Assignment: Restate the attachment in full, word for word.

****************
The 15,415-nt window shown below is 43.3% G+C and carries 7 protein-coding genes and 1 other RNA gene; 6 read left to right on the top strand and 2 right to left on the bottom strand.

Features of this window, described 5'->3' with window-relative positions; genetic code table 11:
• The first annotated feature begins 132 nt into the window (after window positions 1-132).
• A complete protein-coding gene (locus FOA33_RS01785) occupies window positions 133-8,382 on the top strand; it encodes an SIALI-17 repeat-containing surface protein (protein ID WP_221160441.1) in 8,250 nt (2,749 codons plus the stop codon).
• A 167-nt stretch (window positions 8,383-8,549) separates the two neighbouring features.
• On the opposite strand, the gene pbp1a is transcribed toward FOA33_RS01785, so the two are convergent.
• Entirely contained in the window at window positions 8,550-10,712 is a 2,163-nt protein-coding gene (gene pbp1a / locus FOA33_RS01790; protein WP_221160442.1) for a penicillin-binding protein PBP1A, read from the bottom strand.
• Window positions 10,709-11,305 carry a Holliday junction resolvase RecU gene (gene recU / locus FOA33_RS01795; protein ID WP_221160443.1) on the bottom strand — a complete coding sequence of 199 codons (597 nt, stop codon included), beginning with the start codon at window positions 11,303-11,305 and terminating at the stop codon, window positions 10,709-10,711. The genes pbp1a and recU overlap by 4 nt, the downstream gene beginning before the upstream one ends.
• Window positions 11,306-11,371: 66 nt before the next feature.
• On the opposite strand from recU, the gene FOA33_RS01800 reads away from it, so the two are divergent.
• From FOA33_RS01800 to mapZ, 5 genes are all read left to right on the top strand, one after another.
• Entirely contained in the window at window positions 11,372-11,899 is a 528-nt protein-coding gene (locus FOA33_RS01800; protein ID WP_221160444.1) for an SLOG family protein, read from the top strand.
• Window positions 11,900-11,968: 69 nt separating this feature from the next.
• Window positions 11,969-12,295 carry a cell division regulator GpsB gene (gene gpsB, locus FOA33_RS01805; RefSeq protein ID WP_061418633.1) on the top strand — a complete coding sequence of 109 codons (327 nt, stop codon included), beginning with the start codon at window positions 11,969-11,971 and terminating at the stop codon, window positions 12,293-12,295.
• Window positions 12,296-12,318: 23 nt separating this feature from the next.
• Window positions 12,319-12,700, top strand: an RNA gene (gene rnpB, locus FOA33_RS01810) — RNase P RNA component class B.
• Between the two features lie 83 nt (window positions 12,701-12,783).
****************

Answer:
The 15,415-nt window shown below is 43.3% G+C and carries 7 protein-coding genes and 1 other RNA gene; 6 read left to right on the top strand and 2 right to left on the bottom strand.

Features of this window, described 5'->3' with window-relative positions; genetic code table 11:
• The first annotated feature begins 132 nt into the window (after window positions 1-132).
• A complete protein-coding gene (locus FOA33_RS01785) occupies window positions 133-8,382 on the top strand; it encodes an SIALI-17 repeat-containing surface protein (protein ID WP_221160441.1) in 8,250 nt (2,749 codons plus the stop codon).
• A 167-nt stretch (window positions 8,383-8,549) separates the two neighbouring features.
• On the opposite strand, the gene pbp1a is transcribed toward FOA33_RS01785, so the two are convergent.
• Entirely contained in the window at window positions 8,550-10,712 is a 2,163-nt protein-coding gene (gene pbp1a / locus FOA33_RS01790; protein WP_221160442.1) for a penicillin-binding protein PBP1A, read from the bottom strand.
• Window positions 10,709-11,305 carry a Holliday junction resolvase RecU gene (gene recU / locus FOA33_RS01795; protein ID WP_221160443.1) on the bottom strand — a complete coding sequence of 199 codons (597 nt, stop codon included), beginning with the start codon at window positions 11,303-11,305 and terminating at the stop codon, window positions 10,709-10,711. The genes pbp1a and recU overlap by 4 nt, the downstream gene beginning before the upstream one ends.
• Window positions 11,306-11,371: 66 nt before the next feature.
• On the opposite strand from recU, the gene FOA33_RS01800 reads away from it, so the two are divergent.
• From FOA33_RS01800 to mapZ, 5 genes are all read left to right on the top strand, one after another.
• Entirely contained in the window at window positions 11,372-11,899 is a 528-nt protein-coding gene (locus FOA33_RS01800; protein ID WP_221160444.1) for an SLOG family protein, read from the top strand.
• Window positions 11,900-11,968: 69 nt separating this feature from the next.
• Window positions 11,969-12,295 carry a cell division regulator GpsB gene (gene gpsB, locus FOA33_RS01805; RefSeq protein ID WP_061418633.1) on the top strand — a complete coding sequence of 109 codons (327 nt, stop codon included), beginning with the start codon at window positions 11,969-11,971 and terminating at the stop codon, window positions 12,293-12,295.
• Window positions 12,296-12,318: 23 nt separating this feature from the next.
• Window positions 12,319-12,700, top strand: an RNA gene (gene rnpB, locus FOA33_RS01810) — RNase P RNA component class B.
• Between the two features lie 83 nt (window positions 12,701-12,783).